Manufactured Housing Comes Out of the Shadows
CLEVELAND—If you define a sexy real estate deal as a shimmering glass tower in a gateway city, read elsewhere. If, however, you see a sexy deal as one that virtually guarantees yield driven by rock-solid fundamentals, then manufactured housing is as sexy as it gets.
So says Michael L. Glass, national director of Marcus & Millichap’s manufactured home communities group. “The amount of demand still entering the space is at an all-time high and pricing has followed,” he tells GlobeSt.com. “In what many see as the lowest form of affordable housing, vacancies are incredibly low, and what was once a hidden secret has now been identified by major REITs and institutions and so major capital is chasing yield.”
Indeed. The Carlyle Group has been a player for years, and this year, Blackstone threw its hat into the ring with its $172-million purchase of 14 communities from Tricon. Sexy is as sexy does.
It’s the coastal regions—connecting the dots to form what Glass describes the smile of the United States—that are “on fire, from Seattle and San Francisco to San Diego, Texas, Florida and up into the East Coast. Vacancies are tight, so rents continue to push up where rent control is not in place.”
Specifically, the tightest vacancies are found in the West, hovering around 5.1 percent, according to the firm’s second-half manufactured housing research. What’s more, “in cities where housing prices are beyond the means of many potential homeowners, such as Long Island or Seattle, vacancy has stayed persistently beneath three percent,” the report reveals. Not surprisingly, the hottest markets are also experiencing some of the nation’s largest population spikes.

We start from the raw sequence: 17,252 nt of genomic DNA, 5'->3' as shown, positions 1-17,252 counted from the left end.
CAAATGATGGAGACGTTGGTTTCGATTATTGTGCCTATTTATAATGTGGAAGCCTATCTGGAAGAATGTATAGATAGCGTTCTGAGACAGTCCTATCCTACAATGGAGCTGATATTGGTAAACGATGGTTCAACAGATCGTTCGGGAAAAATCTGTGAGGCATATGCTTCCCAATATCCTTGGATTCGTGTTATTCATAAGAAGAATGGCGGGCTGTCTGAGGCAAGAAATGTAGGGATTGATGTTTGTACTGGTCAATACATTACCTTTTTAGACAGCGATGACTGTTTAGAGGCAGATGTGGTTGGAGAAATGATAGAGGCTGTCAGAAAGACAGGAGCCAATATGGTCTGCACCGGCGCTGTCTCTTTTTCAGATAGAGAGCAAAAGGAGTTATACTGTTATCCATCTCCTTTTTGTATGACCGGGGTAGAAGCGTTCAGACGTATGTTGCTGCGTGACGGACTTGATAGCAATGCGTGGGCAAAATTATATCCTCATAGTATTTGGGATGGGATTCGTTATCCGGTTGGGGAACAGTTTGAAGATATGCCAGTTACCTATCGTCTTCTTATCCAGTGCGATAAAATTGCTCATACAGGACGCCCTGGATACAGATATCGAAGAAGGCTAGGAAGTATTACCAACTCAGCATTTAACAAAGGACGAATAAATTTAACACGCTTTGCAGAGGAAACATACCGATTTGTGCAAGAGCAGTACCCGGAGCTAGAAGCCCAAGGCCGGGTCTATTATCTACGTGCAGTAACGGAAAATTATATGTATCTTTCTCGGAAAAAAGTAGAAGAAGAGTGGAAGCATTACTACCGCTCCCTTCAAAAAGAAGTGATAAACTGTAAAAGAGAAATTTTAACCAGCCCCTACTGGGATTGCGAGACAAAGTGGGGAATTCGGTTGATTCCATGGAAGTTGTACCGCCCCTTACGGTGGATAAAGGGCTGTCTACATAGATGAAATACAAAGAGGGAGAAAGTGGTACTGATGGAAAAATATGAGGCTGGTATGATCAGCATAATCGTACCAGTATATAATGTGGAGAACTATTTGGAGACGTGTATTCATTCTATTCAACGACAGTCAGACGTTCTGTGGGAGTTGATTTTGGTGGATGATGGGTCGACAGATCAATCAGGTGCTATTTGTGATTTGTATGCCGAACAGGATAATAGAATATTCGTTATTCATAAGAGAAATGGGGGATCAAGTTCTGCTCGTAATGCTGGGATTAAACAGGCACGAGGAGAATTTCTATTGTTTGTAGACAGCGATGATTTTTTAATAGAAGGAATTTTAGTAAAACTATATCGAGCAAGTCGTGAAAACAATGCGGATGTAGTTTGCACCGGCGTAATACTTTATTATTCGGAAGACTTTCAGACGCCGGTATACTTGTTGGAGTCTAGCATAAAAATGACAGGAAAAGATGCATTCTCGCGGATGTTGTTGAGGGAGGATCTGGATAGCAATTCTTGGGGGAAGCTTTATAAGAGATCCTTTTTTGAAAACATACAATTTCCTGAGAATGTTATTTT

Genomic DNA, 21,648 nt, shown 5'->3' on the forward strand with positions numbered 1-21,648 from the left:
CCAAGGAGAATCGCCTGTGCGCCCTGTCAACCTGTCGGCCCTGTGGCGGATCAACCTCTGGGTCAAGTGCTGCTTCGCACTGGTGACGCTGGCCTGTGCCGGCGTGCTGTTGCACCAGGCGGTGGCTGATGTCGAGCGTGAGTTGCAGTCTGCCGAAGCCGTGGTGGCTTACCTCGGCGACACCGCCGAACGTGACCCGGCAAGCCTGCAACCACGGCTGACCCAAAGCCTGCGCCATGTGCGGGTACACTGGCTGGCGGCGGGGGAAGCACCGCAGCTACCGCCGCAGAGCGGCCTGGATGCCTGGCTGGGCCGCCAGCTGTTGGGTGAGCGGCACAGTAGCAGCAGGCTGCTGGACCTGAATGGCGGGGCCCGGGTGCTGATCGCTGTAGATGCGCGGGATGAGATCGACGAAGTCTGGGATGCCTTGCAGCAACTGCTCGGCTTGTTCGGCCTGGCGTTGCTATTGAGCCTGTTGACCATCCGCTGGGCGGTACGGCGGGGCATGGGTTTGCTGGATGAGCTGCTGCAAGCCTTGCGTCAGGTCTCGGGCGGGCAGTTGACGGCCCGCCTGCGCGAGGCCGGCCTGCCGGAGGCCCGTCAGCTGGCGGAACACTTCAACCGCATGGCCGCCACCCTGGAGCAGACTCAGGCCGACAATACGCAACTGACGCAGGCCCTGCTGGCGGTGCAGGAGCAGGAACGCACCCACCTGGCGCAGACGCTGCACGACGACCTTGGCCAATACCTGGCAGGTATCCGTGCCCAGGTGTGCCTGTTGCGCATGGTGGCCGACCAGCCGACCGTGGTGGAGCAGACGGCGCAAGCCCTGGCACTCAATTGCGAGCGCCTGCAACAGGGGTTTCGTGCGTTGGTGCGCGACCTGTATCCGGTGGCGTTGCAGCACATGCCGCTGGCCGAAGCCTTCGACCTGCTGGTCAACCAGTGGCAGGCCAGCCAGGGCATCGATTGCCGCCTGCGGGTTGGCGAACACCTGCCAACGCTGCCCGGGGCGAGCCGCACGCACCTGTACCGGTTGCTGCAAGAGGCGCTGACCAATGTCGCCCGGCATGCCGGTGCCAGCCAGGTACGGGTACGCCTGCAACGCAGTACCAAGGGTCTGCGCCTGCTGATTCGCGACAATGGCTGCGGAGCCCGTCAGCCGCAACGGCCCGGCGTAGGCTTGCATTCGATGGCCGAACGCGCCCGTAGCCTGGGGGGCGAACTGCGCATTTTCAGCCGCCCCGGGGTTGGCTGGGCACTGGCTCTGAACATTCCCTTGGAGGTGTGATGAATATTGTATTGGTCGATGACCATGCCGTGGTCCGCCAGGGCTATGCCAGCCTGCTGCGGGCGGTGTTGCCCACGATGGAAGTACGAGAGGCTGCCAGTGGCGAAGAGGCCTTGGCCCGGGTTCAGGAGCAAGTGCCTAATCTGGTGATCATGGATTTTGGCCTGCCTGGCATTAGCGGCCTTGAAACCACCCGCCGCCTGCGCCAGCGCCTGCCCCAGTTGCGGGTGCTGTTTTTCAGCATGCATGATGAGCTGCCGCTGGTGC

The West also has boasting rights in terms of rents with an average of $557 per month; meanwhile the South has registered the biggest year-over-year advance of 3.9 percent. For investors, cap rates have been compressing steadily, hovering on a national basis at or below a four and putting upward pressure on pricing.
But newcomers to the market (and Glass reports that he gets as many as six calls a week from interested parties, primarily from multifamily investors seeking to diversity) must look out for some pitfalls not associated with other housing types. “Let’s say you just bought a community in the Midwest and want to bring in another unit,” he says. “On the low end, you’re looking at $30,000. On the high end, it may be $60,000. Then there are transportation fees and hook-up costs. Remember, each market has its own codes and regulations for how the home needs to be hooked up to utilities.” Relatively speaking, he says, it’s a capital-intensive venture.
But that apparently won’t stem the growing tide of interest, and Glass expresses his bullishness for the coming year. “Even with interest rates moving in the direction we know they are, it hasn’t affected pricing,” he says. “We continue to see more buyers coming in, and our pipeline has never been stronger.”